www.space.com...



posted on Aug, 23 2015 @ 04:39 AM
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originally posted by: Phage
a reply to: CharlieSpeirs

Well, NASA absolutely said that, after all.
Did they not?



No actually they said "from known examples of asteroids/comets there is currently no evidence to suggest a threat"...

No asteroid threat to Earth is slightly different and all encompassing, imo...
Nay, not imo, in factual basis.



posted on Aug, 23 2015 @ 04:39 AM
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a reply to: Sublimecraft

too bad it's not NASA's priority to search and detect such things as well.

Too bad they don't get enough funding to do it all.

However, Bolden also admitted that current funding provided to NASA for its NEO work ($20.5 million in FY2012, up from just $4 million a few years earlier) was not sufficient to achieve the goal in NASA’s 2005 authorization act to discover 90 percent of the NEOs at least 140 meters in diameter by 2020. “At the present budget levels—and not the going-down budget levels—it will be 2030 before we can reach the 90-percent level as prescribed by Congress,” he said.

www.spacepolitics.com...

edit on 8/23/2015 by Phage because: (no reason given)



posted on Aug, 23 2015 @ 04:44 AM
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a reply to: CharlieSpeirs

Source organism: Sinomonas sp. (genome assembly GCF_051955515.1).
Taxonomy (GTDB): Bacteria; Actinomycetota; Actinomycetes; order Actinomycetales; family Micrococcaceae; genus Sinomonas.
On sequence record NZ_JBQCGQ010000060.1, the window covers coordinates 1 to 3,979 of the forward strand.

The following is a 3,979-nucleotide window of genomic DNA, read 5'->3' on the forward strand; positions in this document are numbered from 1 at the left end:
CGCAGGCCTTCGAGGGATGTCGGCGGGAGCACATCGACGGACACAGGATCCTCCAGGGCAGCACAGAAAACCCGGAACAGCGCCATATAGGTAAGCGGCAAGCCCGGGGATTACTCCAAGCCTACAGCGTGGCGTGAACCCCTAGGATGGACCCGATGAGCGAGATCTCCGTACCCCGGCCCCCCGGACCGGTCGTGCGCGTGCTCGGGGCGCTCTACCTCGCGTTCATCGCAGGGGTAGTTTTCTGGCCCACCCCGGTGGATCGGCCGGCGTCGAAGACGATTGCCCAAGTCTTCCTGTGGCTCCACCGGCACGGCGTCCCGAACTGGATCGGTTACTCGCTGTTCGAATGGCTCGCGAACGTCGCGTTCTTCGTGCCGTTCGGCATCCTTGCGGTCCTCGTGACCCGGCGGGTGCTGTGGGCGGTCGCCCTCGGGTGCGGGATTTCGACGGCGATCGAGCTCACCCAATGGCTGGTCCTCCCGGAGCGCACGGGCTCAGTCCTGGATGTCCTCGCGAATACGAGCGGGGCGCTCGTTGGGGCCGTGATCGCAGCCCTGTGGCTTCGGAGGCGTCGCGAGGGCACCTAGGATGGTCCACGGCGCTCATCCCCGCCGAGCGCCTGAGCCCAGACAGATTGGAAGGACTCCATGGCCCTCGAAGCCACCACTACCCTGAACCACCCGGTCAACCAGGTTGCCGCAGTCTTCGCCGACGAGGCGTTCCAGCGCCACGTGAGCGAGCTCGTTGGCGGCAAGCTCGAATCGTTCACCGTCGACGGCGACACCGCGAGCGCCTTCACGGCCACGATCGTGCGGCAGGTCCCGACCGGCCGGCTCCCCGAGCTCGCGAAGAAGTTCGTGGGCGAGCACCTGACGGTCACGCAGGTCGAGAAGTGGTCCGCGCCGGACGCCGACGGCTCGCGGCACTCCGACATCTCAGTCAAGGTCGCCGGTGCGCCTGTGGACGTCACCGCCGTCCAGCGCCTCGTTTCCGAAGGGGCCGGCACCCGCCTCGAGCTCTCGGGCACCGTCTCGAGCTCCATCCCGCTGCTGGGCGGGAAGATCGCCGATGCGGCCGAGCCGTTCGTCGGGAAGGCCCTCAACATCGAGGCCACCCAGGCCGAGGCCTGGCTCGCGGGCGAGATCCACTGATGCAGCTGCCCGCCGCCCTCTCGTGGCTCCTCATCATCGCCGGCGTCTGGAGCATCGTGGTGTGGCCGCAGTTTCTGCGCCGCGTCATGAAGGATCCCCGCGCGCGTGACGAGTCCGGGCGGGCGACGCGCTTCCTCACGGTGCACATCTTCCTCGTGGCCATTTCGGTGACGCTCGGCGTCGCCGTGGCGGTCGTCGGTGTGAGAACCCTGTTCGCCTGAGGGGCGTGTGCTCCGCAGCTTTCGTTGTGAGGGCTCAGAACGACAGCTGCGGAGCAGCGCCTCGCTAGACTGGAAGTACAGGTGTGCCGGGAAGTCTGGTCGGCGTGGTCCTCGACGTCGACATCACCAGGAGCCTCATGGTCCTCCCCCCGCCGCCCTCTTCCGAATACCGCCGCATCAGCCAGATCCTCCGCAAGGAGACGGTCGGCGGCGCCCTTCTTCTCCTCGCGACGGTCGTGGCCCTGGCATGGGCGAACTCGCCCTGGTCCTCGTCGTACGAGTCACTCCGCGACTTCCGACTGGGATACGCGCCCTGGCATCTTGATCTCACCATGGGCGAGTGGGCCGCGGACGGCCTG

NASA: There is No Asteroid Threatening Earth


edit on 8/23/2015 by Phage because: (no reason given)



posted on Aug, 23 2015 @ 04:48 AM
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a reply to: CharlieSpeirs

It's the title of the article.

I'm not saying it.



posted on Aug, 23 2015 @ 04:50 AM
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originally posted by: Chadwickus
a reply to: CharlieSpeirs

It's the title of the article.

I'm not saying it.



I'm aware of that, that's why I replied in general and not to you personally.



posted on Aug, 23 2015 @ 04:51 AM
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originally posted by: Phage
a reply to: CharlieSpeirs

NASA: There is No Asteroid Threatening Earth



You're not showing me anything new, I read the article twice.

The title is absolute, their quoted deductions are not!



posted on Aug, 23 2015 @ 04:56 AM
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a reply to: CharlieSpeirs

Tell me, does the article say an asteroid might hit Earth on those dates?
Since you read it twice.


edit on 8/23/2015 by Phage because: (no reason given)



posted on Aug, 23 2015 @ 05:01 AM
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NASA cannot make a claim like that as they dont have the data.
they can state that none of the "known" asteroids dont pose a threat
in the near future.

But there is no system that covers the whole sky that can detect objects we have not
spotted yet.
there are programs pro and amateur that are finding new objects all the time but they only
cover a fraction of the sky.
so for now there is always the risk of a smaller object like the famous russian fireball
arriving without warning and it would not need to be much larger than that one to
level a city.

but even if they could report EVERY object larger than say a car approaching earth there is not
a dam thing we can do about it.



posted on Aug, 23 2015 @ 05:02 AM
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a reply to: Chadwickus




NASA have finally addressed the asteroid threat that has been imminent since 2011 when comet Elenin was the hot topic of fear mongers and twits.


Indeed, finally. So what took them 4 years? Had to make sure first?

Your "victorious" disposition is not really warranted.


Actually, NASA didn't even mention Elenin here, the author of the article did.
edit on 23-8-2015 by LesBrocknar because: (no reason given)